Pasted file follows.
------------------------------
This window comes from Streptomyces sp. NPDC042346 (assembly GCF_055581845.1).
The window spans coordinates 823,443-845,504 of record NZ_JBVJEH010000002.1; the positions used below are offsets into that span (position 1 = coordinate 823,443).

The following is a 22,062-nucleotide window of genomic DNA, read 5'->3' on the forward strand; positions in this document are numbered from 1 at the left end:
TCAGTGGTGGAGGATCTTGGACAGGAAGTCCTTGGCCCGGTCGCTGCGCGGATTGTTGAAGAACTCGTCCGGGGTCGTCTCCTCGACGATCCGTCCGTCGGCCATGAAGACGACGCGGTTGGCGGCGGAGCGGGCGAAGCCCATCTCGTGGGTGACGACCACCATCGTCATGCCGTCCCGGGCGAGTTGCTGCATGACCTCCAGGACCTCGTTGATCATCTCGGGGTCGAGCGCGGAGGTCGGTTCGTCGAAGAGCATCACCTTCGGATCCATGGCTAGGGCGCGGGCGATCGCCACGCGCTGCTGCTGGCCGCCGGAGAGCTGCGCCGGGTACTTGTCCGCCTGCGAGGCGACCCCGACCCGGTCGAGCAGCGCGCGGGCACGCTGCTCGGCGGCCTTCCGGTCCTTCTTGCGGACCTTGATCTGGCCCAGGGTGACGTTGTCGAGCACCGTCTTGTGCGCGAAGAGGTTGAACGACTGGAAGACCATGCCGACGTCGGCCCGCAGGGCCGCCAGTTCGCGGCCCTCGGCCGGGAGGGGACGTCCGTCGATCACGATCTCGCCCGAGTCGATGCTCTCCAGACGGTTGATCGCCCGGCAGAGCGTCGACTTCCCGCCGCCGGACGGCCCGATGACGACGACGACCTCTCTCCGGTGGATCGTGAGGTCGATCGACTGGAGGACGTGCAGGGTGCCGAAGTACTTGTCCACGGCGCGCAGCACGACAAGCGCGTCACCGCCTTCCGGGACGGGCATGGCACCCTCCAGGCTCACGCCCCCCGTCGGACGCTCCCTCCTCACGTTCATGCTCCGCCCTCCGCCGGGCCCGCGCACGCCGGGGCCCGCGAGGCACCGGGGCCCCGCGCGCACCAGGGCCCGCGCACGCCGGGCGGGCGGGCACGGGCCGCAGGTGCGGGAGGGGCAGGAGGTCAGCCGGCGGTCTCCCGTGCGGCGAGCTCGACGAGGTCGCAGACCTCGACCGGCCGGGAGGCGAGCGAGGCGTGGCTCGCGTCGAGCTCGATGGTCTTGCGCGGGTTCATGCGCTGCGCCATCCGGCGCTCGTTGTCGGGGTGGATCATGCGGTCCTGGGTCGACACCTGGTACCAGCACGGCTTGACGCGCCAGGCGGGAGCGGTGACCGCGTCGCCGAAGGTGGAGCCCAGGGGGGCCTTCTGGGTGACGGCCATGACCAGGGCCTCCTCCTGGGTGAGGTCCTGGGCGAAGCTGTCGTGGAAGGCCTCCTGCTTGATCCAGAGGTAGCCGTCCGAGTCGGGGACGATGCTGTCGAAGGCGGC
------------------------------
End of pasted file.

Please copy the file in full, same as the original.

This window comes from Streptomyces sp. NPDC042346 (assembly GCF_055581845.1).
The window spans coordinates 823,443-845,504 of record NZ_JBVJEH010000002.1; the positions used below are offsets into that span (position 1 = coordinate 823,443).

The following is a 22,062-nucleotide window of genomic DNA, read 5'->3' on the forward strand; positions in this document are numbered from 1 at the left end:
TCAGTGGTGGAGGATCTTGGACAGGAAGTCCTTGGCCCGGTCGCTGCGCGGATTGTTGAAGAACTCGTCCGGGGTCGTCTCCTCGACGATCCGTCCGTCGGCCATGAAGACGACGCGGTTGGCGGCGGAGCGGGCGAAGCCCATCTCGTGGGTGACGACCACCATCGTCATGCCGTCCCGGGCGAGTTGCTGCATGACCTCCAGGACCTCGTTGATCATCTCGGGGTCGAGCGCGGAGGTCGGTTCGTCGAAGAGCATCACCTTCGGATCCATGGCTAGGGCGCGGGCGATCGCCACGCGCTGCTGCTGGCCGCCGGAGAGCTGCGCCGGGTACTTGTCCGCCTGCGAGGCGACCCCGACCCGGTCGAGCAGCGCGCGGGCACGCTGCTCGGCGGCCTTCCGGTCCTTCTTGCGGACCTTGATCTGGCCCAGGGTGACGTTGTCGAGCACCGTCTTGTGCGCGAAGAGGTTGAACGACTGGAAGACCATGCCGACGTCGGCCCGCAGGGCCGCCAGTTCGCGGCCCTCGGCCGGGAGGGGACGTCCGTCGATCACGATCTCGCCCGAGTCGATGCTCTCCAGACGGTTGATCGCCCGGCAGAGCGTCGACTTCCCGCCGCCGGACGGCCCGATGACGACGACGACCTCTCTCCGGTGGATCGTGAGGTCGATCGACTGGAGGACGTGCAGGGTGCCGAAGTACTTGTCCACGGCGCGCAGCACGACAAGCGCGTCACCGCCTTCCGGGACGGGCATGGCACCCTCCAGGCTCACGCCCCCCGTCGGACGCTCCCTCCTCACGTTCATGCTCCGCCCTCCGCCGGGCCCGCGCACGCCGGGGCCCGCGAGGCACCGGGGCCCCGCGCGCACCAGGGCCCGCGCACGCCGGGCGGGCGGGCACGGGCCGCAGGTGCGGGAGGGGCAGGAGGTCAGCCGGCGGTCTCCCGTGCGGCGAGCTCGACGAGGTCGCAGACCTCGACCGGCCGGGAGGCGAGCGAGGCGTGGCTCGCGTCGAGCTCGATGGTCTTGCGCGGGTTCATGCGCTGCGCCATCCGGCGCTCGTTGTCGGGGTGGATCATGCGGTCCTGGGTCGACACCTGGTACCAGCACGGCTTGACGCGCCAGGCGGGAGCGGTGACCGCGTCGCCGAAGGTGGAGCCCAGGGGGGCCTTCTGGGTGACGGCCATGACCAGGGCCTCCTCCTGGGTGAGGTCCTGGGCGAAGCTGTCGTGGAAGGCCTCCTGCTTGATCCAGAGGTAGCCGTCCGAGTCGGGGACGATGCTGTCGAAGGCGGC